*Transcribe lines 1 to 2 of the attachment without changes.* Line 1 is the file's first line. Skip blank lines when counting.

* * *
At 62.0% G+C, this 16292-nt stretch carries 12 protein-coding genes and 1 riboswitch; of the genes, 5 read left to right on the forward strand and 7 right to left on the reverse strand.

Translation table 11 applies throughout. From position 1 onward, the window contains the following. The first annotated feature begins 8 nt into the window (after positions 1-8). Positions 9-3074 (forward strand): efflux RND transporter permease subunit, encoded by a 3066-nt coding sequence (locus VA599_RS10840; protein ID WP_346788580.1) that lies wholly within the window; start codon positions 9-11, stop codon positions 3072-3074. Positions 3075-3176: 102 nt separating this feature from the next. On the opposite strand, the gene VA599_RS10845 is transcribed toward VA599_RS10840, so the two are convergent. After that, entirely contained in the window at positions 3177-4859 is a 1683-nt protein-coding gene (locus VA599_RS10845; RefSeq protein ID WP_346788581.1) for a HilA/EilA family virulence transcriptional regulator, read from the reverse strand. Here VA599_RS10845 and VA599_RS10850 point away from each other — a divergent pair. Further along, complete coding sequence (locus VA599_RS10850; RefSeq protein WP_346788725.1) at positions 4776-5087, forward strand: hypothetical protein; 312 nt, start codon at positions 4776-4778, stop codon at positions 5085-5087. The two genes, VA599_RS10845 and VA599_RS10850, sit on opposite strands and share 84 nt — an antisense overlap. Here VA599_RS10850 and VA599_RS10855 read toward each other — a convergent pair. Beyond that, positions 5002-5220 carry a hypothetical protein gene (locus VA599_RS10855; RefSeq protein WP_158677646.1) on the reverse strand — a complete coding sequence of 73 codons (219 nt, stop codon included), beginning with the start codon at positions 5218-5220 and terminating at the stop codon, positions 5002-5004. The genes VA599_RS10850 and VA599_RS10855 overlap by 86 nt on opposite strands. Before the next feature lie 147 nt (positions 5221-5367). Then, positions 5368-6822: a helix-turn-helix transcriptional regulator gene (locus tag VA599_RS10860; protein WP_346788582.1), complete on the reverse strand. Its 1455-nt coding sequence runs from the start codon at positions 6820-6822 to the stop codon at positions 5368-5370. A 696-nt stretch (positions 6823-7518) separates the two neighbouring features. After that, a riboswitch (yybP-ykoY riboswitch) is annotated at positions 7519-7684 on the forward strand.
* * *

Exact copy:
At 62.0% G+C, this 16292-nt stretch carries 12 protein-coding genes and 1 riboswitch; of the genes, 5 read left to right on the forward strand and 7 right to left on the reverse strand.

Translation table 11 applies throughout. From position 1 onward, the window contains the following. The first annotated feature begins 8 nt into the window (after positions 1-8). Positions 9-3074 (forward strand): efflux RND transporter permease subunit, encoded by a 3066-nt coding sequence (locus VA599_RS10840; protein ID WP_346788580.1) that lies wholly within the window; start codon positions 9-11, stop codon positions 3072-3074. Positions 3075-3176: 102 nt separating this feature from the next. On the opposite strand, the gene VA599_RS10845 is transcribed toward VA599_RS10840, so the two are convergent. After that, entirely contained in the window at positions 3177-4859 is a 1683-nt protein-coding gene (locus VA599_RS10845; RefSeq protein ID WP_346788581.1) for a HilA/EilA family virulence transcriptional regulator, read from the reverse strand. Here VA599_RS10845 and VA599_RS10850 point away from each other — a divergent pair. Further along, complete coding sequence (locus VA599_RS10850; RefSeq protein WP_346788725.1) at positions 4776-5087, forward strand: hypothetical protein; 312 nt, start codon at positions 4776-4778, stop codon at positions 5085-5087. The two genes, VA599_RS10845 and VA599_RS10850, sit on opposite strands and share 84 nt — an antisense overlap. Here VA599_RS10850 and VA599_RS10855 read toward each other — a convergent pair. Beyond that, positions 5002-5220 carry a hypothetical protein gene (locus VA599_RS10855; RefSeq protein WP_158677646.1) on the reverse strand — a complete coding sequence of 73 codons (219 nt, stop codon included), beginning with the start codon at positions 5218-5220 and terminating at the stop codon, positions 5002-5004. The genes VA599_RS10850 and VA599_RS10855 overlap by 86 nt on opposite strands. Before the next feature lie 147 nt (positions 5221-5367). Then, positions 5368-6822: a helix-turn-helix transcriptional regulator gene (locus tag VA599_RS10860; protein WP_346788582.1), complete on the reverse strand. Its 1455-nt coding sequence runs from the start codon at positions 6820-6822 to the stop codon at positions 5368-5370. A 696-nt stretch (positions 6823-7518) separates the two neighbouring features. After that, a riboswitch (yybP-ykoY riboswitch) is annotated at positions 7519-7684 on the forward strand.